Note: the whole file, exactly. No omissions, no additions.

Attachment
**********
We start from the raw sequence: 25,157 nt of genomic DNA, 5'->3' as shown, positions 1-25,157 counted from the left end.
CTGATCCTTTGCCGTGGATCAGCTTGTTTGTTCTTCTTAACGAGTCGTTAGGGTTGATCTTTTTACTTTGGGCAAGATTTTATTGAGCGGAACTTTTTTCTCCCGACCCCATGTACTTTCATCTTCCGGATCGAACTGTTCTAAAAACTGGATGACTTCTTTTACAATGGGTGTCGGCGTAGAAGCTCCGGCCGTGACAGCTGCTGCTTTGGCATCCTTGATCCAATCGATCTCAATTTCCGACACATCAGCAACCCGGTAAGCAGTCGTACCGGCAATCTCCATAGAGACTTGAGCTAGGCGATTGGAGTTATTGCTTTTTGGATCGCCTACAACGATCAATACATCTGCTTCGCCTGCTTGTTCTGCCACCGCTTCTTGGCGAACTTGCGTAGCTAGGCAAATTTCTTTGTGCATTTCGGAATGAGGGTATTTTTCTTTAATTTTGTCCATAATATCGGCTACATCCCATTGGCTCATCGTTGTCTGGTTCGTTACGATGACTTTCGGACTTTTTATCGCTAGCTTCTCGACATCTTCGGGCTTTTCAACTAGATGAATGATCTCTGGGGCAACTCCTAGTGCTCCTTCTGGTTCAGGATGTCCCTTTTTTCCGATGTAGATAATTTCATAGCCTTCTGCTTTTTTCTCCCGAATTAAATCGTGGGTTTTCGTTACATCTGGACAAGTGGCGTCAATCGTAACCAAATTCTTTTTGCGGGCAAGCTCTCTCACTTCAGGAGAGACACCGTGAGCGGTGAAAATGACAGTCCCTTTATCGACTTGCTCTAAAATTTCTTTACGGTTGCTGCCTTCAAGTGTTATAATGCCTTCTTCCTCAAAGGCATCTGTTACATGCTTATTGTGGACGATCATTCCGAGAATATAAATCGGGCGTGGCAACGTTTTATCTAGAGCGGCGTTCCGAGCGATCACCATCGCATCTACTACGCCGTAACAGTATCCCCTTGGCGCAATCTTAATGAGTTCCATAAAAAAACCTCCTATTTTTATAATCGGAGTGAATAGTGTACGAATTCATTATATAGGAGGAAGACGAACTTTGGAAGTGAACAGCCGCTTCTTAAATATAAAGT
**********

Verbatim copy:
We start from the raw sequence: 25,157 nt of genomic DNA, 5'->3' as shown, positions 1-25,157 counted from the left end.
CTGATCCTTTGCCGTGGATCAGCTTGTTTGTTCTTCTTAACGAGTCGTTAGGGTTGATCTTTTTACTTTGGGCAAGATTTTATTGAGCGGAACTTTTTTCTCCCGACCCCATGTACTTTCATCTTCCGGATCGAACTGTTCTAAAAACTGGATGACTTCTTTTACAATGGGTGTCGGCGTAGAAGCTCCGGCCGTGACAGCTGCTGCTTTGGCATCCTTGATCCAATCGATCTCAATTTCCGACACATCAGCAACCCGGTAAGCAGTCGTACCGGCAATCTCCATAGAGACTTGAGCTAGGCGATTGGAGTTATTGCTTTTTGGATCGCCTACAACGATCAATACATCTGCTTCGCCTGCTTGTTCTGCCACCGCTTCTTGGCGAACTTGCGTAGCTAGGCAAATTTCTTTGTGCATTTCGGAATGAGGGTATTTTTCTTTAATTTTGTCCATAATATCGGCTACATCCCATTGGCTCATCGTTGTCTGGTTCGTTACGATGACTTTCGGACTTTTTATCGCTAGCTTCTCGACATCTTCGGGCTTTTCAACTAGATGAATGATCTCTGGGGCAACTCCTAGTGCTCCTTCTGGTTCAGGATGTCCCTTTTTTCCGATGTAGATAATTTCATAGCCTTCTGCTTTTTTCTCCCGAATTAAATCGTGGGTTTTCGTTACATCTGGACAAGTGGCGTCAATCGTAACCAAATTCTTTTTGCGGGCAAGCTCTCTCACTTCAGGAGAGACACCGTGAGCGGTGAAAATGACAGTCCCTTTATCGACTTGCTCTAAAATTTCTTTACGGTTGCTGCCTTCAAGTGTTATAATGCCTTCTTCCTCAAAGGCATCTGTTACATGCTTATTGTGGACGATCATTCCGAGAATATAAATCGGGCGTGGCAACGTTTTATCTAGAGCGGCGTTCCGAGCGATCACCATCGCATCTACTACGCCGTAACAGTATCCCCTTGGCGCAATCTTAATGAGTTCCATAAAAAAACCTCCTATTTTTATAATCGGAGTGAATAGTGTACGAATTCATTATATAGGAGGAAGACGAACTTTGGAAGTGAACAGCCGCTTCTTAAATATAAAGT